Eight years after NMC Health made a splash on London Stock Exchange, it is now asking for a cancellation of the listing. Image Credit: Gulf News Archive

Dubai: NMC Health is seeking to delist its shares from London Stock Exchange - eight years to the month after it floated there.

The UAE hospital operator has requested that the cancellation takes effect "as soon as possible". Getting the go-ahead from the LSE is a formality.

At one point in time, NMC was one of the blue-chip shares on the FTSE, finding a spot on the FTSE 100 and had rocketed to a market capitalization of $10 billion. (That too, incidentally, happened during April, in 2018.)

At the time of its de-listing, the market cap was $2.38 billion. (When NMC was listed in 2012, 40 per cent of shares was on "free float".

Between mid December to late February, the NMC share received a hiding as more details came to light about its inner workings, and had shed more than 80 per cent of its value. 

“Continued listing of the shares in NMC Health incurs significant cost and adds complexity in a situation where decisions need to be made quickly in partnership with the Group's stakeholders,” NMC said in a statement on London Stock Exchange. “Against this backdrop, the Administrators have concluded that delisting NMC Health's shares is appropriate.”

Market sources say this was the only viable option for the Abu Dhabi headquartered company to pick from. NMC’s shares had been under suspension since February 27, as more revelations kept coming about financial ongoing at the company.

In April, NMC was placed under UK High Court ordered administration, stripping the management of al powers to take decisions on behalf of the company. Three administrators from turnaround specialists Alvarez & Marsal are now running the show.

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Clears the pitch

While NMC’s hospitals and clinics are operational, on a parallel track the administrators are trying to come up with a plan to reduce its $6 billion plus debt pile and co-operate on the criminal investigations that have been launched against the previous management and some board members. They are also trying to find prospective buyers/investors who can take the NMC operations forward.

Amidst all this, de-listing from London Stock Exchange is the done thing. “Financially ailing companies are allowed to delist from exchanges if they cannot meet minimum requirements of the exchange in which they are listed,” said Vijay Valecha, Chief Investment Officer, Century Financial.

“Causes for delisting may include failure to file timely financial reports, lower-than-required stock price, or insufficient market capitalization.

“In the end, companies can have a clear bottom-line incentive for delisting their stock from public exchanges, which is not necessarily a bad thing, for financially ailing companies.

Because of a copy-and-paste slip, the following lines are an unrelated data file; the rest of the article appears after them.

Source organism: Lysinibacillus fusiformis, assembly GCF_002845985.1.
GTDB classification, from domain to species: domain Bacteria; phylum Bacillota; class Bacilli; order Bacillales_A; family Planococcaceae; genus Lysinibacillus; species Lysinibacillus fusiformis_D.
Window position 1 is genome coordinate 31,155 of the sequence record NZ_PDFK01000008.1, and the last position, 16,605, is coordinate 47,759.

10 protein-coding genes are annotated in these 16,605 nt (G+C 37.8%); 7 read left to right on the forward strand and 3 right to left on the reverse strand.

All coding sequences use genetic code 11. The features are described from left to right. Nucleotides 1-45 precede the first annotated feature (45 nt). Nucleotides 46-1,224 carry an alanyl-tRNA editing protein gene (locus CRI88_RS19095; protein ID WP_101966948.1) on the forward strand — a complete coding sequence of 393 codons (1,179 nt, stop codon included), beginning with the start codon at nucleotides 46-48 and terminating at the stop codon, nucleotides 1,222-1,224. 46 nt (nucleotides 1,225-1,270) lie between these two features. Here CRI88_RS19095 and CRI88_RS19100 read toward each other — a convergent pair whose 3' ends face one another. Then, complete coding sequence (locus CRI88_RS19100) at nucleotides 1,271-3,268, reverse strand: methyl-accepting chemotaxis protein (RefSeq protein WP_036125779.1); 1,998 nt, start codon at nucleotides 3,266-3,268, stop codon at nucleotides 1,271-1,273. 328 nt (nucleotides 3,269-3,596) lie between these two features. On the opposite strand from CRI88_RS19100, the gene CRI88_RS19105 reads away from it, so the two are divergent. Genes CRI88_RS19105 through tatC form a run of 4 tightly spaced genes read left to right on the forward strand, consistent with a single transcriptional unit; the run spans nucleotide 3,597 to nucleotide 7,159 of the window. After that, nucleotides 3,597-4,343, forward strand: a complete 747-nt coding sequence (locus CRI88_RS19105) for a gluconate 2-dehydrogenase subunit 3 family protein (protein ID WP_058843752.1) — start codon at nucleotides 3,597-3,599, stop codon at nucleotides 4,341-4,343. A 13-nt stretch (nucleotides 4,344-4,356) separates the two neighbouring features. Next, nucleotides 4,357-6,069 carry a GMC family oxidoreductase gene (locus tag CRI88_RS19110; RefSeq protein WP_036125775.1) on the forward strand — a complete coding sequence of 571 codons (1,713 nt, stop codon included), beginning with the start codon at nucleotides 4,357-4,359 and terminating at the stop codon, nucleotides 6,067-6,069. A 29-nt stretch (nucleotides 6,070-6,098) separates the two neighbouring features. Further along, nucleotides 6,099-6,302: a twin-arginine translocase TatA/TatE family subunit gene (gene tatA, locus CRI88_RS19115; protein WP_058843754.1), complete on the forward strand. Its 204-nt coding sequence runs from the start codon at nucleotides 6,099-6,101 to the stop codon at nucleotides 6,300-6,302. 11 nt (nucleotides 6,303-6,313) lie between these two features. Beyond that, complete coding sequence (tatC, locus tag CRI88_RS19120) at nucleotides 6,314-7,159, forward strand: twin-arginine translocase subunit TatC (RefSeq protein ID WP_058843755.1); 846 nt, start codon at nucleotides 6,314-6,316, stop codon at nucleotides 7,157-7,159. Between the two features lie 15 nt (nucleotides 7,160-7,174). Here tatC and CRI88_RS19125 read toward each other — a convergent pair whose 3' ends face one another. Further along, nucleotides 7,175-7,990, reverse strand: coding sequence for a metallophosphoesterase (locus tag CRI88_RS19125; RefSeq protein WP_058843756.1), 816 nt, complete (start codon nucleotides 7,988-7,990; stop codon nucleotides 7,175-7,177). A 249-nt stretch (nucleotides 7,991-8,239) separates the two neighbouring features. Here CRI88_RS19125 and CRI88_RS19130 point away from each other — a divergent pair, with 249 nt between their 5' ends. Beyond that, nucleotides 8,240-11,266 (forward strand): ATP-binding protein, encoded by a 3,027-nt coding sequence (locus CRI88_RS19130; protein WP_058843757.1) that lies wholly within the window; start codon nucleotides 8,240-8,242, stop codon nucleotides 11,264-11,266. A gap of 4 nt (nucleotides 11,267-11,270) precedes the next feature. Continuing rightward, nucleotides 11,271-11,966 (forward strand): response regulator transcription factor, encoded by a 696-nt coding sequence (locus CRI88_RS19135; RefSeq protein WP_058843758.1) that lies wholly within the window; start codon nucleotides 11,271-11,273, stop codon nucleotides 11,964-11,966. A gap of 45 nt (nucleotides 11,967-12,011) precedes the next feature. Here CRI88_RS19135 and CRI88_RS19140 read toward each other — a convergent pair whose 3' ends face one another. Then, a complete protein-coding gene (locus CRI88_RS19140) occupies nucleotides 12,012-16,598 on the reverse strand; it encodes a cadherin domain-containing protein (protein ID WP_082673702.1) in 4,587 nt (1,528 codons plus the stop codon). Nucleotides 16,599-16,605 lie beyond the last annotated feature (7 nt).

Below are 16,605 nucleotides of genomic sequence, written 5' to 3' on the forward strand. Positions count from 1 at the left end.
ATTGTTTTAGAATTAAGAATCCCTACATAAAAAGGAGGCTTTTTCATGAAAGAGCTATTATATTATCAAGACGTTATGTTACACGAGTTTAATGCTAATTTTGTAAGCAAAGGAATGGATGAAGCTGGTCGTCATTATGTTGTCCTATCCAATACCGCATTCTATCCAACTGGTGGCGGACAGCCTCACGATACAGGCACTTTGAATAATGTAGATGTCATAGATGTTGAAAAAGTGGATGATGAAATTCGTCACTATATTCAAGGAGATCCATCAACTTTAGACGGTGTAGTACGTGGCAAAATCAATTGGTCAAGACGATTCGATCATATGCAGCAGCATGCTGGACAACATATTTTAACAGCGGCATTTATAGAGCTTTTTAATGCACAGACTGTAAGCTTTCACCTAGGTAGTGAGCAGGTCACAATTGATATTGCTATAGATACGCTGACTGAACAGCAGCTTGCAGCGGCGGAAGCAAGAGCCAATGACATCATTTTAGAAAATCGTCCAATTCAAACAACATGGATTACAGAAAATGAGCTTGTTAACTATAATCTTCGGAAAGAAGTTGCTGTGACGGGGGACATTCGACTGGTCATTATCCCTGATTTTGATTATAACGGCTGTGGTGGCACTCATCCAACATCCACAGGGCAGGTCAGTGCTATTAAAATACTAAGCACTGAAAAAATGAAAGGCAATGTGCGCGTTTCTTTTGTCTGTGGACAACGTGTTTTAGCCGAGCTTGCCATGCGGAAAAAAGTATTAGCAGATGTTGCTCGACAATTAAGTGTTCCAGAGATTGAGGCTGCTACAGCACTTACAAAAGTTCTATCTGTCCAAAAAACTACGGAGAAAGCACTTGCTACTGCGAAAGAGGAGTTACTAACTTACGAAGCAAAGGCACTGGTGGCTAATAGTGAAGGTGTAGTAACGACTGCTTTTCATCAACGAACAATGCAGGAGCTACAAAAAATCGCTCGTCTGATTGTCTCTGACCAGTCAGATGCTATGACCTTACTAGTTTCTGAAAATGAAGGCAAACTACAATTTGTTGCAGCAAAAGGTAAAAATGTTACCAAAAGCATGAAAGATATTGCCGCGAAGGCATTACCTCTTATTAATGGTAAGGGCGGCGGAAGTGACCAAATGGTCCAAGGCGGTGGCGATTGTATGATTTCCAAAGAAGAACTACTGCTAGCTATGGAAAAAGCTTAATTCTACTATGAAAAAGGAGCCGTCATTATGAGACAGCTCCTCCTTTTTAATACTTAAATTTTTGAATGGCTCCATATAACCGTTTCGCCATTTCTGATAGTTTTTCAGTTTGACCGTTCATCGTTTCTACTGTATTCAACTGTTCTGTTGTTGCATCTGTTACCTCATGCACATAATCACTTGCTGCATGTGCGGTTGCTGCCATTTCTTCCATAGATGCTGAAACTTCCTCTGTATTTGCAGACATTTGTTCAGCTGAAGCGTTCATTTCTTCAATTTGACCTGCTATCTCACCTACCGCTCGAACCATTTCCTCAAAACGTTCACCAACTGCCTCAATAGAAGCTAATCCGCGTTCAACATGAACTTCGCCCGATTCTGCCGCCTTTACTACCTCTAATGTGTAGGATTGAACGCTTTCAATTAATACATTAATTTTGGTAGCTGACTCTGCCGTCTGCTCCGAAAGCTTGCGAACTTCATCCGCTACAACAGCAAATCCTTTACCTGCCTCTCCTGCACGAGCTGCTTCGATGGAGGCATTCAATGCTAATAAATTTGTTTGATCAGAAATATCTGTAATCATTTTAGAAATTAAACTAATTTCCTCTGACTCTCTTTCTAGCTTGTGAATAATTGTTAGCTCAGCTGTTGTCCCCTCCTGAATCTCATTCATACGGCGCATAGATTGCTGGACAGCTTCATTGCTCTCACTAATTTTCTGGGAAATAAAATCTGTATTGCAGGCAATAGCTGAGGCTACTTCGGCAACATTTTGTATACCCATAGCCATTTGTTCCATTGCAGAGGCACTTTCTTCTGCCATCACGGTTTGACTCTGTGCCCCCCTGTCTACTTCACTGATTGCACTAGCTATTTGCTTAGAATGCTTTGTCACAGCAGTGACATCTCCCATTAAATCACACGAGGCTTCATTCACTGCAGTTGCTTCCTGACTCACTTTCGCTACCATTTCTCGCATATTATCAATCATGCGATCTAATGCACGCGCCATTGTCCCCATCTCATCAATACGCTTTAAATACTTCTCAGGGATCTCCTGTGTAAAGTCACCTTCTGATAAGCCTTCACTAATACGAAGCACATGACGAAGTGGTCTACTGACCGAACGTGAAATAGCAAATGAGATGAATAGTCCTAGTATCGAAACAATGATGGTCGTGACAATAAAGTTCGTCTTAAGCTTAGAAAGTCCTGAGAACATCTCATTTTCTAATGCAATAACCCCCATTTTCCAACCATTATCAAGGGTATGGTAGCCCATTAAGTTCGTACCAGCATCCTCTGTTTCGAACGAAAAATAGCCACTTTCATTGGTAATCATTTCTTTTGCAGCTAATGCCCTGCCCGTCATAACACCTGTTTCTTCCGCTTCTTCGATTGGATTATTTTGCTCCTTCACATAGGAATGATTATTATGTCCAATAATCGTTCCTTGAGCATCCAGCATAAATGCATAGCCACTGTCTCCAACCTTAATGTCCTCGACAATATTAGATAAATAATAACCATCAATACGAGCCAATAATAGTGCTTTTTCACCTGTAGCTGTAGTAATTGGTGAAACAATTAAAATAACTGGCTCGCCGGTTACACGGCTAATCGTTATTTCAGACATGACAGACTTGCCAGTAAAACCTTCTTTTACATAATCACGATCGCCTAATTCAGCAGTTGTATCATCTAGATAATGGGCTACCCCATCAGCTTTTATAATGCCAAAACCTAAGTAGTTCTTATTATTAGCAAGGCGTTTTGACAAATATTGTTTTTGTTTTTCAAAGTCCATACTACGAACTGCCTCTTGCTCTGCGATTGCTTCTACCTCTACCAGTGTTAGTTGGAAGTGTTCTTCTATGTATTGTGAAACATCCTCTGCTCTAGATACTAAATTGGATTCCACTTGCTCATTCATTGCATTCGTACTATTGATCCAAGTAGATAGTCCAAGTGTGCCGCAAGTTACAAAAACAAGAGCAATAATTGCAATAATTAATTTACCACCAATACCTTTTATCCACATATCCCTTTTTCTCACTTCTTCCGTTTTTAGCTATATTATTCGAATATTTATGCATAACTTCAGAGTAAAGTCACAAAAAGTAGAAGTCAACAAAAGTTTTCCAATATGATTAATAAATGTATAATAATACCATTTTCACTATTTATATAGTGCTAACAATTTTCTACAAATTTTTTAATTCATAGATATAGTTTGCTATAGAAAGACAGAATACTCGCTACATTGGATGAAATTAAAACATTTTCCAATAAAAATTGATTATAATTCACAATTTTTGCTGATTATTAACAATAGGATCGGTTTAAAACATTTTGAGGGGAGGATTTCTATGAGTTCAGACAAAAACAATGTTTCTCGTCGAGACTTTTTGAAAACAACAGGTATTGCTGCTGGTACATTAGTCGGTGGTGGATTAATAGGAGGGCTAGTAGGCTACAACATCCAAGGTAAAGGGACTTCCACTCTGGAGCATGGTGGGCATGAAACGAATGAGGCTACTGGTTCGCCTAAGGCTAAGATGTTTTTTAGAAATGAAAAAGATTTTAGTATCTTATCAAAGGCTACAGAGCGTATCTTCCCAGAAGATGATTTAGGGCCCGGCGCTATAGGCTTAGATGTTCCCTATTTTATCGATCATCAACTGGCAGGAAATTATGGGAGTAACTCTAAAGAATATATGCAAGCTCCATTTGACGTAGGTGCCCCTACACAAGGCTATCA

“Each exchange has different provisions on how companies can be delisted. The most common of which are to lay down any specific procedure to complete delisting of shares or provide an exit option to existing public shareholders at a price specified in the resolution plan.”

A delisting could also work on the operational side. The (interim) CEO Michael Davis can now keep working with administrators and the Board of Directors to restructure the company, banking sources say.

It could lead to a smaller entity that it is now - but that would be a better fit in the coming times, the sources add. "It's about being "right-sized, not being the biggest. That would help speed up decision making and its implementing."

What next for NMC shareholders?
For shareholders in a company where the core business model is sustainable, a buyout is a much desirable way forward," said Abdul Moiz Khan, CEO at Fursa Consulting. "However, the market generally sees a delisting as a major negative, which can damage investor confidence in the company and lead to lower interest from institutional investors.

"Generally when a company's stock delisted in the event of a buyout or merger, in case the company is bought out by another public company, stockholders might receive cash for their shares or could get shares of the acquiring company. If the company is taken private, shareholders will generally receive a cash payment at the time the shares are delisted at an agreed intrinsic company value.

"Once delisted, the company can still trade on the Over-the-Counter Bulletin Board (OTCBB), which has more relaxed regulations when compared with the major exchanges, or on the Pink Sheets, which has almost no regulation or listing requirements. There are brokerages that deal in delisted shares."

NMC shareholders live on hope

Whether they are the big institutional investors or private ones, the NMC de-listing will only raise collective anxieties. Especially among the small investors, who had come on board when the stock was flying high and it seemed nothing would bring it back down.

Now, they will have to wait until the administrators manage to find a new buyer or investor, and they decide to buy out the shares that were floated on the London Stock Exchange.

For NMC’s hospitals, clinics, nothing changes

The operating entities of NMC Health are unaffected by the de-listing, the administrators said in the statement.

“NMC's hospitals, medical centres, care facilities and other operations in the Group continue to operate, under existing management, with patients continuing to be treated as they are currently.”

According to Richard Fleming, Joint Administrator of NMC Health and Managing Director of Alvarez & Marsal, “We are working at pace to ensure continuity of patient care, stability for staff and suppliers and financial security for NMC's operating companies. Delisting shares in NMC Health is the logical next step, given the situation we have inherited.”